I’ve been studying Morgan Housel’s style of posts today. It’s all quite brilliant.
Marketing hack: Make a good product that people need.
PR hack: Do something newsworthy.
Writing hack: Write every day for years.
Learning hack: Read a book. When finished, read another.
Work culture hack: Trust people and pay them well.
Investing hack: Give compounding the decades it requires.
Fundraising hack: Make a product lots of people will pay for with decent or better margins.
Scale-to-a-million-users hack: Make a product a million people need.
Product hack: Solve a legitimate problem.
Making college more affordable hack: Go to an in-state public school and work full time.
Productivity hack: Realize the consequences of being unproductive.
—via useful hacks on Collaborative Fund (2018)
And I looked up his earlier writing on Motley Fool that is more long-form and less evolved as his newer style, but it’s still pretty great.
A strict office dress code is your first sign that things are about to suck.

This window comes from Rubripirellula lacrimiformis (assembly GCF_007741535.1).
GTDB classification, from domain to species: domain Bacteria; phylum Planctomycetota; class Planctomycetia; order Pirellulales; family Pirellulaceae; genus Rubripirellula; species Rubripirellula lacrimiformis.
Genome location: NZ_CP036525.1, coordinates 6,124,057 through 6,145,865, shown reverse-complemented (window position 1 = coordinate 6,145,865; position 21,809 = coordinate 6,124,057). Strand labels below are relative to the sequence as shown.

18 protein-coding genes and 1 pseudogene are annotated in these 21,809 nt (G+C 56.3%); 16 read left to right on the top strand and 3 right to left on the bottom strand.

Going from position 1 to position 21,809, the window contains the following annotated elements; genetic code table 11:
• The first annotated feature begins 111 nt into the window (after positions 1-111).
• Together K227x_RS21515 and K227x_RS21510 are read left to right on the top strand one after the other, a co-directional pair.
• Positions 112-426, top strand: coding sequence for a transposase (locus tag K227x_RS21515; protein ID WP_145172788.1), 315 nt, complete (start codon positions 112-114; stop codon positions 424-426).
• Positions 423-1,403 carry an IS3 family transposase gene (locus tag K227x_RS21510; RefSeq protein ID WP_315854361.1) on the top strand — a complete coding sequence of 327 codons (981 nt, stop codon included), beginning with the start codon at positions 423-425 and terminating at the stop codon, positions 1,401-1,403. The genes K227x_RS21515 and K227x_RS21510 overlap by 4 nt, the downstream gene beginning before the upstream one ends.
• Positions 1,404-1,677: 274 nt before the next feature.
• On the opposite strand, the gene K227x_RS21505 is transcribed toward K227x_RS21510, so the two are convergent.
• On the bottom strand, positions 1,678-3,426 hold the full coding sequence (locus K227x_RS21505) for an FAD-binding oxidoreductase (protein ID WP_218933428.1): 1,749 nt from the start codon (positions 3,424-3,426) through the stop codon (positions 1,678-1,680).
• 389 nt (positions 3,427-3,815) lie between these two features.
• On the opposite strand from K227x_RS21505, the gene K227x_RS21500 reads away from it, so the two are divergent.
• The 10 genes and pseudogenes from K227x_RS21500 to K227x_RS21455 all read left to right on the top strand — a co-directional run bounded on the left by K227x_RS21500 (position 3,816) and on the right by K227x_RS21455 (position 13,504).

People get accustomed to their income, but the misery of an awful workplace and long hours are enduring.
Don't suck up to your boss. They can smell your insincerity from a mile away. Impress them with good work.
Realize that a pound of emotional intelligence is worth a ton of book intelligence.
Say "I don't know" when you don't know.
Live in a big city at least once, and not one you grew up in.
Realize that some things you're certain are true are either wrong or incomplete.
Realize that your youth is the biggest investment asset you have. You probably have 40 years in front of you to invest. Warren Buffett couldn't dream about that kind of advantage.
Change your mind when the facts change.
Avoid people who don't.
Realize that rational people can disagree.
Don't make big decisions when you're emotional. The odds that you'll regret them approach 100%.
Realize that everyone's point of view is a product of the people they've met and the experiences they've had in life, most of which are outside of their control. This includes yourself.
—via Motley Fool (2015)